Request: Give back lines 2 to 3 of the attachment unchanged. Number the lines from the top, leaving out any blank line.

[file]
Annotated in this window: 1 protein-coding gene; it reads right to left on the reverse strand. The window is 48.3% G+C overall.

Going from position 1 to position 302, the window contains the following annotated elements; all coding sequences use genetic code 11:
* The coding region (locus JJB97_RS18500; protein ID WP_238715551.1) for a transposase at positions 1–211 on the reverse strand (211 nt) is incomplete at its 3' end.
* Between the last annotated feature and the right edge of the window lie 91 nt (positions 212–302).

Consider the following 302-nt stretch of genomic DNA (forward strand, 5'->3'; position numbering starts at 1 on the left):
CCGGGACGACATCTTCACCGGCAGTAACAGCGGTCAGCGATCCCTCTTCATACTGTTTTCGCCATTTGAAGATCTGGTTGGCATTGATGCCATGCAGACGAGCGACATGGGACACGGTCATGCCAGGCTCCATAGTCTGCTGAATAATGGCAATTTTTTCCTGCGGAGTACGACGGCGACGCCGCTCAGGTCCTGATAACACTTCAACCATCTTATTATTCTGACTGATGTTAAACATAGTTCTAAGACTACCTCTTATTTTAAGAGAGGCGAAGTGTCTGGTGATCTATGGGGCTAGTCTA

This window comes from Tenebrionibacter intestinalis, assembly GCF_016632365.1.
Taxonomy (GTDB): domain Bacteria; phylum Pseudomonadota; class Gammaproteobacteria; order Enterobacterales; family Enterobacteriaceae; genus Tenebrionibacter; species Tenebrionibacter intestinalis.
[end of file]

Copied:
Going from position 1 to position 302, the window contains the following annotated elements; all coding sequences use genetic code 11:
* The coding region (locus JJB97_RS18500; protein ID WP_238715551.1) for a transposase at positions 1–211 on the reverse strand (211 nt) is incomplete at its 3' end.